In his new book, How to Write a Sentence and How to Read One, literary critic, legal scholar, and New York Times online columnist Stanley Fish offers readers a guided tour through some of the most beautiful, arresting sentences in the English language. As an introduction to both sentence craft and sentence appreciation, it is—in novelist Adam Haslett's words—"both deeper and more democratic" than Strunk & White's Elements of Style, celebrating everything from brief epigrams to twisty, rambling digressions. Fish describes how he carries sentences with him "as others might carry a precious gem or a fine Swiss watch." Accordingly, Brow Beat asked Professor Fish for some of his favorite accoutrements, and he offered five from across three centuries:
John Bunyan (from The Pilgrim's Progress, 1678): "Now he had not run far from his own door, but his wife and children perceiving it, began crying after him to return, but the man put his fingers in his ears, and ran on, crying, Life! Life! eternal life."
Bunyan makes us feel the cost paid by someone (anyone) who turns his back on the human ties that bind and surrenders to the pull of a glory he cannot even see.
Jonathan Swift (from A Tale of a Tub, 1704): "Last week I saw a woman flayed, and you will hardly believe how much it altered her appearance for the worse."
Swift forces us into a momentary fellowship ("you will hardly believe") with a moral blindness we must finally reject.
Walter Pater (from The Renaissance, 1873): "To such a tremulous wisp constantly re-forming itself on the stream, to a single sharp impression, with a sense in it, a relic more or less fleeting, of such moments gone by, what is real in our lives fines itself down."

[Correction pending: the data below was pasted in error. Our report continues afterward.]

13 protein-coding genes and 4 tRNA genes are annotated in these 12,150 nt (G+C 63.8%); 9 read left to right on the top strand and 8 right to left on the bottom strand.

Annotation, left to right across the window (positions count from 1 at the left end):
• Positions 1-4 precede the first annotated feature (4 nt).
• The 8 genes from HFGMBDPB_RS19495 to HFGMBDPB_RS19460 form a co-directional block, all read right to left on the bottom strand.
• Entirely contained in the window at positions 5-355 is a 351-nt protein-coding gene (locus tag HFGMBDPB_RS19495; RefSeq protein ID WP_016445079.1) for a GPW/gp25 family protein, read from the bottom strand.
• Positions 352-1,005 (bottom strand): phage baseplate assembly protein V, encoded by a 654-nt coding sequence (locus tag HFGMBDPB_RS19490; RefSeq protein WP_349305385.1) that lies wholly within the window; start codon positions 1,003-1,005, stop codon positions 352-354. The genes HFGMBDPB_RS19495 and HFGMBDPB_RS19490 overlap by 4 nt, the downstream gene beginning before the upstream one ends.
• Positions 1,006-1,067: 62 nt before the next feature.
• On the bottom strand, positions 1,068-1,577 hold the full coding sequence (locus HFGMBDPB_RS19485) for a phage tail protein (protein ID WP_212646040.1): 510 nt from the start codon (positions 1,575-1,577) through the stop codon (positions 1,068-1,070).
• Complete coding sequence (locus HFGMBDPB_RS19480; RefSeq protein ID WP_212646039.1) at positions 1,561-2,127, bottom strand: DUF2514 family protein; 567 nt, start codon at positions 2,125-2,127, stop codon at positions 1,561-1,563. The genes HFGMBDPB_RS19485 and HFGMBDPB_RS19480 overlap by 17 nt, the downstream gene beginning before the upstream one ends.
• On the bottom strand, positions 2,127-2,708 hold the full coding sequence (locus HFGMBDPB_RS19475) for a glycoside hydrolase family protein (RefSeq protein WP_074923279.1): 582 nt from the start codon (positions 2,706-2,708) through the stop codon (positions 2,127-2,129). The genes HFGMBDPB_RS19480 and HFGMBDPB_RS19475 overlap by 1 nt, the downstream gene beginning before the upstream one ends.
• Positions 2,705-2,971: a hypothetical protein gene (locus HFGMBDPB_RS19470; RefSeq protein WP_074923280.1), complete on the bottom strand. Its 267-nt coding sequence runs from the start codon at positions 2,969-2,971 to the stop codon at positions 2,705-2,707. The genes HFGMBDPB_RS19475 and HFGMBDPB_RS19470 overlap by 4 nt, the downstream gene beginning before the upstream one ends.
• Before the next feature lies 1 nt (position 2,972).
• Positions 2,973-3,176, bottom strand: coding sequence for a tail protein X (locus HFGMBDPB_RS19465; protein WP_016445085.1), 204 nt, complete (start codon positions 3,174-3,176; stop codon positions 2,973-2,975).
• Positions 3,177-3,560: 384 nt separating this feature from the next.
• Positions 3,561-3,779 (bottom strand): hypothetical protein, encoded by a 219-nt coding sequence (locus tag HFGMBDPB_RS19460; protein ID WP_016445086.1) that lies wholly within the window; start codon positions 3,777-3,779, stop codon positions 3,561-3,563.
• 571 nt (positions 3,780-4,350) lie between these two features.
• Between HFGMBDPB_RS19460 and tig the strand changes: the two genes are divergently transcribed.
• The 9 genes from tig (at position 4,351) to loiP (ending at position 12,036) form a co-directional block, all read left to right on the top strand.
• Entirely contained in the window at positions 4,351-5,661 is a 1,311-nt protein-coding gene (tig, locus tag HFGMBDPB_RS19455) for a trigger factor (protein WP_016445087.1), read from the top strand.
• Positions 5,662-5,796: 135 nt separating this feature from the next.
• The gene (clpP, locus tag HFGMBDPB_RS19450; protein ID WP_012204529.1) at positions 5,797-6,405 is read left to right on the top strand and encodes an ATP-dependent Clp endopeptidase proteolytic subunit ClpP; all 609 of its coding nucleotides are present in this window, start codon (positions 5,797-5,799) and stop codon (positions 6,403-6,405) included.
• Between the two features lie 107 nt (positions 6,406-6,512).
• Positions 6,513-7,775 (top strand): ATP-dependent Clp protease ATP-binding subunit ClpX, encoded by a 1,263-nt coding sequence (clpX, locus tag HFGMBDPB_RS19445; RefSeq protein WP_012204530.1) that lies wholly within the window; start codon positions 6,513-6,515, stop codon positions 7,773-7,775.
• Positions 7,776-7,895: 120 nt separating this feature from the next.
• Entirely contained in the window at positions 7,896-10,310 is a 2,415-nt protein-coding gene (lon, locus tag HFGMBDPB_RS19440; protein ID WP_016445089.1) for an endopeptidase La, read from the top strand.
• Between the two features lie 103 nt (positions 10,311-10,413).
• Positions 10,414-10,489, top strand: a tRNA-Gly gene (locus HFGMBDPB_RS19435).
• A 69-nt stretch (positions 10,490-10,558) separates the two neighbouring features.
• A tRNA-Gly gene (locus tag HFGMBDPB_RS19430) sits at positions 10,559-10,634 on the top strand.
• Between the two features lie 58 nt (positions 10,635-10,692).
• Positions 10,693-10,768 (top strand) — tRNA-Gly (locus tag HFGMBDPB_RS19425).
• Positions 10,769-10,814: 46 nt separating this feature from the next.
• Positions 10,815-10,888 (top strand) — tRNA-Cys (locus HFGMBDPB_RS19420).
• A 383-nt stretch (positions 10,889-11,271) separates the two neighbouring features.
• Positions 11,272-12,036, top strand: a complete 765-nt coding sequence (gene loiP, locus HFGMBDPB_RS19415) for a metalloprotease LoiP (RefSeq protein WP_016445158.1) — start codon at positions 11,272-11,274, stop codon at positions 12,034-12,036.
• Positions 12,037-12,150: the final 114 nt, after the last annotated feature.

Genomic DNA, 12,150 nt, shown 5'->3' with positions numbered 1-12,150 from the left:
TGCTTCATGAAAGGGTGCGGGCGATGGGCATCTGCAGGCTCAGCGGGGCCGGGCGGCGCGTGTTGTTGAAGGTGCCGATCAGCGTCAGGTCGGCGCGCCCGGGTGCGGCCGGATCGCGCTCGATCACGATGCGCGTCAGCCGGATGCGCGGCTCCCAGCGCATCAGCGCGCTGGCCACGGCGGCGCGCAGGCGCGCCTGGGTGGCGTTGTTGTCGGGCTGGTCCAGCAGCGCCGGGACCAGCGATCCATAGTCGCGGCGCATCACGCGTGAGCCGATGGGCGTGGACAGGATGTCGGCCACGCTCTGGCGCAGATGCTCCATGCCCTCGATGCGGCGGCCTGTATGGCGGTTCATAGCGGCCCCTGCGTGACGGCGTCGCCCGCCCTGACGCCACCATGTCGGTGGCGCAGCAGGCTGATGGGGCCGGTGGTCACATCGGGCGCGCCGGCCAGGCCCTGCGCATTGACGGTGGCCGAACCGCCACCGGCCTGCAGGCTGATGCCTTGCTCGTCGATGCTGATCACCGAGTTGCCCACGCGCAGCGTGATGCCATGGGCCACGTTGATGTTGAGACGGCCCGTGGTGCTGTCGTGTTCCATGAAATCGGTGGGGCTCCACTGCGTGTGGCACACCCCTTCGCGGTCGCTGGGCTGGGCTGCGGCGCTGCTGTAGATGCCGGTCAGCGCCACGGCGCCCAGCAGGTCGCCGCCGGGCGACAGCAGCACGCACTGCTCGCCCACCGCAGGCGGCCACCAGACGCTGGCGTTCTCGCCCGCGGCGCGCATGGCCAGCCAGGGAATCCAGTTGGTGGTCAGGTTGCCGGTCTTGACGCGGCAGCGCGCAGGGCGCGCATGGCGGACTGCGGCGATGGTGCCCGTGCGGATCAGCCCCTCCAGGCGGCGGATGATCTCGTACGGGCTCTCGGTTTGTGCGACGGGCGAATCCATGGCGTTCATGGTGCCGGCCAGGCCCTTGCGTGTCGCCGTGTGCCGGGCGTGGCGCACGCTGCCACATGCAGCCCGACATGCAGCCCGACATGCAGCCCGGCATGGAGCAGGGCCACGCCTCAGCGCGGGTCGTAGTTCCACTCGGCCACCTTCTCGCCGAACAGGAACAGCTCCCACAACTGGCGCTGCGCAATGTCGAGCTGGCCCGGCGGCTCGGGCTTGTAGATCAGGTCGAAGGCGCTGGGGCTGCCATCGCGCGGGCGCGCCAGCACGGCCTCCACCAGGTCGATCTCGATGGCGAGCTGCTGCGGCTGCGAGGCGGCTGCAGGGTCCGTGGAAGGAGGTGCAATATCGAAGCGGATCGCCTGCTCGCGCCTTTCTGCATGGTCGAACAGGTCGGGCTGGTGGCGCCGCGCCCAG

The prose enacts Pater's lesson, teasing us repeatedly with the promise of clarity and stability of perception before depositing us on a last word ("down") that points to further dissolution and fragmentation.
Ford Madox Ford (from The Good Soldier, 1915): "And I shall go on talking in a low voice while the sea sounds in the distance and overhead the great black flood of wind polishes the bright stars."
In this sentence, the personal voice of the narrator is absorbed by the sea sounds (a deliberate pun) that began as background and end by taking over the scene of writing.
Gertrude Stein (from Lectures in America, 1935): "When I first began writing I felt that writing should go on I still do feel that it should go on but when I first began writing I was completely possessed by the necessity that writing should go on and if writing should go on what had commas and semi-colons to do with it what had commas to do with it what had periods to do with it what had small letters and capitals to do with writing going on which was at the time the most profound need I had in connection with writing."
Stein manages to defeat linear time by a circular pattern of repetition that arrests movement even as it moves forward.
DISCLAIMER - I'm not sure I like/agree with the summaries at the end of those sentences. They're a bit wordy and tend to the obfuscatory. And that last one misses the point entirely, I mean, "defeat linear time"? Humbuggery.
ps - if I had to pick a favourite from those, it would be the one by Ford Madox Ford. (Via Slate)